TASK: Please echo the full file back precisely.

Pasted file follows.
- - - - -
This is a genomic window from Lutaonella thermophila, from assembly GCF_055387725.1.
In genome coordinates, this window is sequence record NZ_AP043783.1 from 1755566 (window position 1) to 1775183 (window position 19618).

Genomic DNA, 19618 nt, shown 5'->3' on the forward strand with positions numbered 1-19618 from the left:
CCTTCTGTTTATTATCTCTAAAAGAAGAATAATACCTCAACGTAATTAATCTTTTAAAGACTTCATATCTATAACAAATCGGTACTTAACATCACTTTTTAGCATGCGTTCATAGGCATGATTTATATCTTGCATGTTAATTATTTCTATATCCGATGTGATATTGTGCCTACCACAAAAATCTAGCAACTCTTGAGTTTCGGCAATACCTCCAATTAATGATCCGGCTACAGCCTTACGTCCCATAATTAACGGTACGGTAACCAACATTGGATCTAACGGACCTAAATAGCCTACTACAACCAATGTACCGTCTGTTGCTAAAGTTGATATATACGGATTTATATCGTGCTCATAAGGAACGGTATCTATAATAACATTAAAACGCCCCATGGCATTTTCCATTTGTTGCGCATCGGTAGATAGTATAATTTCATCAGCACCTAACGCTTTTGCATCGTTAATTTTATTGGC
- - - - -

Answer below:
This is a genomic window from Lutaonella thermophila, from assembly GCF_055387725.1.
In genome coordinates, this window is sequence record NZ_AP043783.1 from 1755566 (window position 1) to 1775183 (window position 19618).

Genomic DNA, 19618 nt, shown 5'->3' on the forward strand with positions numbered 1-19618 from the left:
CCTTCTGTTTATTATCTCTAAAAGAAGAATAATACCTCAACGTAATTAATCTTTTAAAGACTTCATATCTATAACAAATCGGTACTTAACATCACTTTTTAGCATGCGTTCATAGGCATGATTTATATCTTGCATGTTAATTATTTCTATATCCGATGTGATATTGTGCCTACCACAAAAATCTAGCAACTCTTGAGTTTCGGCAATACCTCCAATTAATGATCCGGCTACAGCCTTACGTCCCATAATTAACGGTACGGTAACCAACATTGGATCTAACGGACCTAAATAGCCTACTACAACCAATGTACCGTCTGTTGCTAAAGTTGATATATACGGATTTATATCGTGCTCATAAGGAACGGTATCTATAATAACATTAAAACGCCCCATGGCATTTTCCATTTGTTGCGCATCGGTAGATAGTATAATTTCATCAGCACCTAACGCTTTTGCATCGTTAATTTTATTGGC